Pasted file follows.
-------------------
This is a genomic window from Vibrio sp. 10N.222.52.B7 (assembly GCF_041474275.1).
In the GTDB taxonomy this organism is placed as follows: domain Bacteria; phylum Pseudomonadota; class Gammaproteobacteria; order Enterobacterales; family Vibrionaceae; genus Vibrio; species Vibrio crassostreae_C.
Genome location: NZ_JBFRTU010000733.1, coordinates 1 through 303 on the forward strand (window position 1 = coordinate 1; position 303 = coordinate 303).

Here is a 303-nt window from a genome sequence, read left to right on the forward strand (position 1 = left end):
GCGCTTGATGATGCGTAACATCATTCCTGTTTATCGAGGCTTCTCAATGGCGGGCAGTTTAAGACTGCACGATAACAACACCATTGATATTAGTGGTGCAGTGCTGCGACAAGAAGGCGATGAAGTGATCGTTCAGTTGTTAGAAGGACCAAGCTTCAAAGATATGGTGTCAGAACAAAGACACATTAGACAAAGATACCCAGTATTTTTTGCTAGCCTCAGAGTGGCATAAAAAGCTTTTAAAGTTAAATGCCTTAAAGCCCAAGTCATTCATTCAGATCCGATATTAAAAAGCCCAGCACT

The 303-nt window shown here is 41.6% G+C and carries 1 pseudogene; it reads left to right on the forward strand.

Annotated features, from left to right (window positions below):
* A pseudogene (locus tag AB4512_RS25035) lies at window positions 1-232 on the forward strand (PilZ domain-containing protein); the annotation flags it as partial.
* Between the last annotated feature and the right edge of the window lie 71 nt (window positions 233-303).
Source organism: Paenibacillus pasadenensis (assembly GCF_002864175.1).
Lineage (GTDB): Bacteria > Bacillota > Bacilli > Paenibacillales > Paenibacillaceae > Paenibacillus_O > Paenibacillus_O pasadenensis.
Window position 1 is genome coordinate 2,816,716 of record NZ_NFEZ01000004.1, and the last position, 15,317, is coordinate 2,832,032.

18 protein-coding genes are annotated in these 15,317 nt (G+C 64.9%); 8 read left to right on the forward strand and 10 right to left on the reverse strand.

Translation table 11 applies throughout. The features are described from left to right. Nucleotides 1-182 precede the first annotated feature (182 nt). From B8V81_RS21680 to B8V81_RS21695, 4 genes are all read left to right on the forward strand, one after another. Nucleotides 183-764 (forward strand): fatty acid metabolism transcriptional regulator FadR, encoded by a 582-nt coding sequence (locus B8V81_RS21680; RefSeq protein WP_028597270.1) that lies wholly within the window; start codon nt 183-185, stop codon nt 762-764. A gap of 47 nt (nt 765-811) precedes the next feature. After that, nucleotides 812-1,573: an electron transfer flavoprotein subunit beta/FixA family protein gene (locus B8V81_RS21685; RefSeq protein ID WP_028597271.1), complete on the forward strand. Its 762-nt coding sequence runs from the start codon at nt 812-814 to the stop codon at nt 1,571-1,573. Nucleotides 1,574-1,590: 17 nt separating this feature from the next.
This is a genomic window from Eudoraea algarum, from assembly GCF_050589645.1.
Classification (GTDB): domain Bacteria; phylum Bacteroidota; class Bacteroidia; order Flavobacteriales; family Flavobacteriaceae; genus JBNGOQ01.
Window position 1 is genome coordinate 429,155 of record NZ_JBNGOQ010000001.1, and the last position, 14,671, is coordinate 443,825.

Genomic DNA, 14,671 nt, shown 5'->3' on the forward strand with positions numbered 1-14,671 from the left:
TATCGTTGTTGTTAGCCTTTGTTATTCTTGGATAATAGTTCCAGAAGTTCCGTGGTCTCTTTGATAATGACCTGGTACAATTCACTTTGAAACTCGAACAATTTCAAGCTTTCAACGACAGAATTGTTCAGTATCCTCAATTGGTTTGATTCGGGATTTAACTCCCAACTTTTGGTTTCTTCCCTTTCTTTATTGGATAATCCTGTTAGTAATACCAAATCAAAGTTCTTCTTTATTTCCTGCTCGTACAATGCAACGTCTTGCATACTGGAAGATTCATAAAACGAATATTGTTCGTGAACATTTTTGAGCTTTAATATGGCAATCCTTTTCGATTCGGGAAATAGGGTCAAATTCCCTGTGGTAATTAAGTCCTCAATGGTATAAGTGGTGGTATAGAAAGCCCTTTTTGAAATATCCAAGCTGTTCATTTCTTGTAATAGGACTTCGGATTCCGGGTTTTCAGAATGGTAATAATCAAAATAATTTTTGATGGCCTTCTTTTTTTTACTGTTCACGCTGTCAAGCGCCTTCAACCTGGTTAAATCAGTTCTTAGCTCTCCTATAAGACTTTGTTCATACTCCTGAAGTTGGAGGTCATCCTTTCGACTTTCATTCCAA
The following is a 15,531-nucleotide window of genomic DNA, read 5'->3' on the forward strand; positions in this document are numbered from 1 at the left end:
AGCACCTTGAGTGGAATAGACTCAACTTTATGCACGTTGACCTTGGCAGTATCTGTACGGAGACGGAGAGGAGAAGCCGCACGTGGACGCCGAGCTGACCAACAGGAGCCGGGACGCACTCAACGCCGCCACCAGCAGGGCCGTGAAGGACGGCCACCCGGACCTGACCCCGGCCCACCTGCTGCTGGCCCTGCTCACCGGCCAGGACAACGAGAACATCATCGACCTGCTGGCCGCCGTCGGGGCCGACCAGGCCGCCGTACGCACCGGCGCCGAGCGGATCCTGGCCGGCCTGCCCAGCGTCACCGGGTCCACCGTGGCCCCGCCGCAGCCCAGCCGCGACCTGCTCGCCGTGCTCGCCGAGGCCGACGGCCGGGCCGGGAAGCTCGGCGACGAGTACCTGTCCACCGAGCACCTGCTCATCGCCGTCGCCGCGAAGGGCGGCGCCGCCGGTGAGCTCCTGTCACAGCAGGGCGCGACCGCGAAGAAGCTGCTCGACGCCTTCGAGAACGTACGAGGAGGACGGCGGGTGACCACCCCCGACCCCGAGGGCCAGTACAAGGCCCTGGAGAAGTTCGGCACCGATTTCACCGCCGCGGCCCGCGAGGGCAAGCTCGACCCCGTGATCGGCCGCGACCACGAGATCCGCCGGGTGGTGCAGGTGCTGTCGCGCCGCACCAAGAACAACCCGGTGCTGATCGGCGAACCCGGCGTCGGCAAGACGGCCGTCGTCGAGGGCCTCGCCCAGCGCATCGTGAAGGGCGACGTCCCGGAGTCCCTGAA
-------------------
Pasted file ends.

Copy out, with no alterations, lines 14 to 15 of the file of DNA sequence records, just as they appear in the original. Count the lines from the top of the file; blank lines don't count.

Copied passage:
Translation table 11 applies throughout. The features are described from left to right. Nucleotides 1-182 precede the first annotated feature (182 nt). From B8V81_RS21680 to B8V81_RS21695, 4 genes are all read left to right on the forward strand, one after another. Nucleotides 183-764 (forward strand): fatty acid metabolism transcriptional regulator FadR, encoded by a 582-nt coding sequence (locus B8V81_RS21680; RefSeq protein WP_028597270.1) that lies wholly within the window; start codon nt 183-185, stop codon nt 762-764. A gap of 47 nt (nt 765-811) precedes the next feature. After that, nucleotides 812-1,573: an electron transfer flavoprotein subunit beta/FixA family protein gene (locus B8V81_RS21685; RefSeq protein ID WP_028597271.1), complete on the forward strand. Its 762-nt coding sequence runs from the start codon at nt 812-814 to the stop codon at nt 1,571-1,573. Nucleotides 1,574-1,590: 17 nt separating this feature from the next.
This is a genomic window from Eudoraea algarum, from assembly GCF_050589645.1.